New York City Broadway shows will adopt a ‘mask optional’ policy in theatres

Audience members will no longer be required to mask-up to attend Broadway shows in New York City, the Broadway League announced.

The new policy, set to come into effect on 1 July, changes the months-long requirement owners and operators of Broadway’s 41 theatres had strictly adhered to since reopening last summer after having closed their doors to business on 12 March 2020 because of the then-rampant and novel Covid-19 pandemic.

“Millions of people enjoyed the unique magic of Broadway by watching the 75th Tony Award Ceremony recently. Millions more have experienced Broadway LIVE in theatres in New York City and throughout the U.S., since we reopened last fall,” said Charlotte St Martin, the president of the Broadway League, in a prepared statement.

“We’re thrilled to welcome even more of our passionate fans back to Broadway in the exciting 22-23 season that has just begun.”

Masking policies for August and beyond will be reassessed on a monthly basis, the league said, and despite the requirement dropping, they are still encouraging audience members to continue wearing masks inside theatres.

The announcement of the mask policy becoming optional arrives as measures across the city are becoming more relaxed, despite health officials stating that they’re currently experiencing a “high COVID alert” level, meaning increased levels of transmission of the virus.

“The NYC Health Commissioner now advises all New Yorkers to wear a mask in any public indoor setting,” the city’s government says on their Covid-19 homepage. People who are “older than 65 or otherwise at a high risk of severe illness” from Covid-19 are recommended to wear a mask in “crowded outdoor settings and avoid gatherings when possible”.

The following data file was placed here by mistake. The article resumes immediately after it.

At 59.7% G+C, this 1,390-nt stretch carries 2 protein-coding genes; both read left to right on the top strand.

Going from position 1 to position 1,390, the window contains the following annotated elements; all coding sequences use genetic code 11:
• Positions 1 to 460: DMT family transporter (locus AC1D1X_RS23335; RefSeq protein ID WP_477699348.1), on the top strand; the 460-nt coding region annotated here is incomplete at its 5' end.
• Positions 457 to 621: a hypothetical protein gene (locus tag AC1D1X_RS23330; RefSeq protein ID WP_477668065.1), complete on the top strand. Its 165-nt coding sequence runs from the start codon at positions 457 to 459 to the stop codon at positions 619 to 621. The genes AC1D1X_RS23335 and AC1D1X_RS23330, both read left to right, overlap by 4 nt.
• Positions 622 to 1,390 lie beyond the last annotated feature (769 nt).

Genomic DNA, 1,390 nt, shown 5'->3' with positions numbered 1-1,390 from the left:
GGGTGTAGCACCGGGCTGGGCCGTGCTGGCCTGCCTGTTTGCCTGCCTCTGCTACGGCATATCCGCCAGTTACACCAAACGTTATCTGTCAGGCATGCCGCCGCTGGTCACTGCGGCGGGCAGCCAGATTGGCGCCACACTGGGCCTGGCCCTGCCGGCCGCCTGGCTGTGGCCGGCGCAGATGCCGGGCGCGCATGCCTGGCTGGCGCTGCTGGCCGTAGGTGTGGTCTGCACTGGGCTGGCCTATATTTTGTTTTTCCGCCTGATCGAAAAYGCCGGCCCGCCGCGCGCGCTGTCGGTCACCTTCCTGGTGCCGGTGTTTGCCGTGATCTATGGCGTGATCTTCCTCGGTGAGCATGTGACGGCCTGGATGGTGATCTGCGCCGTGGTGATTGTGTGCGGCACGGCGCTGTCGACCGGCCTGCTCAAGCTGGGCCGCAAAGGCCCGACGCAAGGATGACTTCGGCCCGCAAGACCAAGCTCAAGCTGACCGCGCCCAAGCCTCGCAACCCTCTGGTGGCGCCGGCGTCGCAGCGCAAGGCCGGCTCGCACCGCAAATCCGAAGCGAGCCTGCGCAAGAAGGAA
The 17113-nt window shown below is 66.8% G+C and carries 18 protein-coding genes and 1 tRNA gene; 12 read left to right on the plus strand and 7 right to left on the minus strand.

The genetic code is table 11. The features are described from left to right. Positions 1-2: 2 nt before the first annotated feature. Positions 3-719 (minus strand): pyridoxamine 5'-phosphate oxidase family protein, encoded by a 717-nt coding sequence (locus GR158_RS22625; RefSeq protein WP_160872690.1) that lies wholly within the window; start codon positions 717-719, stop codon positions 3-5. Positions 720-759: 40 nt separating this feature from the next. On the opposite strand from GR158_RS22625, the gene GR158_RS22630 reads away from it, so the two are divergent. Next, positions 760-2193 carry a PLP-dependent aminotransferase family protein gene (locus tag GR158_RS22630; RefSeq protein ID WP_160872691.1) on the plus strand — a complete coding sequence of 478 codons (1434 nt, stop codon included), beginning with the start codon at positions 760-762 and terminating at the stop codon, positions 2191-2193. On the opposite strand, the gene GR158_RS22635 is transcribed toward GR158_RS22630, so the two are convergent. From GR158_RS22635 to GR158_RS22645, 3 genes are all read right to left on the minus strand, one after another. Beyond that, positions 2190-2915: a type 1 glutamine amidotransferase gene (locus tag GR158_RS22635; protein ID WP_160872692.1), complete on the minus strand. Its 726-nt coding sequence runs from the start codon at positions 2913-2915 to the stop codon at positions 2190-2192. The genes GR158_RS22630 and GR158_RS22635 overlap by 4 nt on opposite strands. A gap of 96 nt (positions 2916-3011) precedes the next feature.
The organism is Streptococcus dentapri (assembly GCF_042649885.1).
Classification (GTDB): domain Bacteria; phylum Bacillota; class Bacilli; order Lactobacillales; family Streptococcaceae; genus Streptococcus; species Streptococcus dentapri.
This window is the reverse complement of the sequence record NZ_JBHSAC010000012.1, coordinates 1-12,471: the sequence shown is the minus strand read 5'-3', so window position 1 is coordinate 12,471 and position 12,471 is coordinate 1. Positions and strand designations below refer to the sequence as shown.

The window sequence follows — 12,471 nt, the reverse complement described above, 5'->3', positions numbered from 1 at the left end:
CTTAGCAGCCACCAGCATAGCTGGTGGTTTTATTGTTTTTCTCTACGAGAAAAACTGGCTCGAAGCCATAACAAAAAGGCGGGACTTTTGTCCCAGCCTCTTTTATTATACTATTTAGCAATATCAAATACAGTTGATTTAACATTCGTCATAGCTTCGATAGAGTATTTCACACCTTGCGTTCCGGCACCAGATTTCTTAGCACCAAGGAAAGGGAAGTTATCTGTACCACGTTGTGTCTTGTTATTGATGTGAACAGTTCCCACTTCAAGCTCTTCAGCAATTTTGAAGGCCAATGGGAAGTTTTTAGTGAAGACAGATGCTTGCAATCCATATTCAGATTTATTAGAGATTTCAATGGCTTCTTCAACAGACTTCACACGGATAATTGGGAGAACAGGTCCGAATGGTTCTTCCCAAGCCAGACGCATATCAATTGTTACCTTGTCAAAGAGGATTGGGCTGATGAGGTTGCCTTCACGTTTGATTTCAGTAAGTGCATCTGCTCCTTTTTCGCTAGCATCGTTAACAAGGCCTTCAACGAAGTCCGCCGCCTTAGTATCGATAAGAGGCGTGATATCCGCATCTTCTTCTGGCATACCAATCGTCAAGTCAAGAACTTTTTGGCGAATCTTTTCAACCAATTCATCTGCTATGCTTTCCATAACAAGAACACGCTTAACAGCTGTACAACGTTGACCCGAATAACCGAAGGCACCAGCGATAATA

Masks are still required on public transit, though the most recent figures from New York’s Metropolitan Transportation Authority indicate that adherence to this policy is at one of its lowest since the early days of the pandemic.

Just 64 per cent of subway riders properly used masks correctly throughout April, according to a May release from the MTA, which marked the lowest compliance the agency has tracked since they began collecting data in the summer of 2020.

After 30 April, Broadway said they’d be dropping the requirement to check theatre-goers vaccination status, while across the city other off-Broadway shows decided to keep both the mask and vaccination measures in place.

Douglas Mateo

Douglas holds a position as a content writer at Neptune Pine. His academic qualifications in journalism and home science have offered her a wide base from which to line various topics. He has a proficiency in scripting articles related to the Health industry, including new findings, disease-related, or epidemic-related news. Apart from this, Douglas writes an independent blog and assists people in living healthy life.

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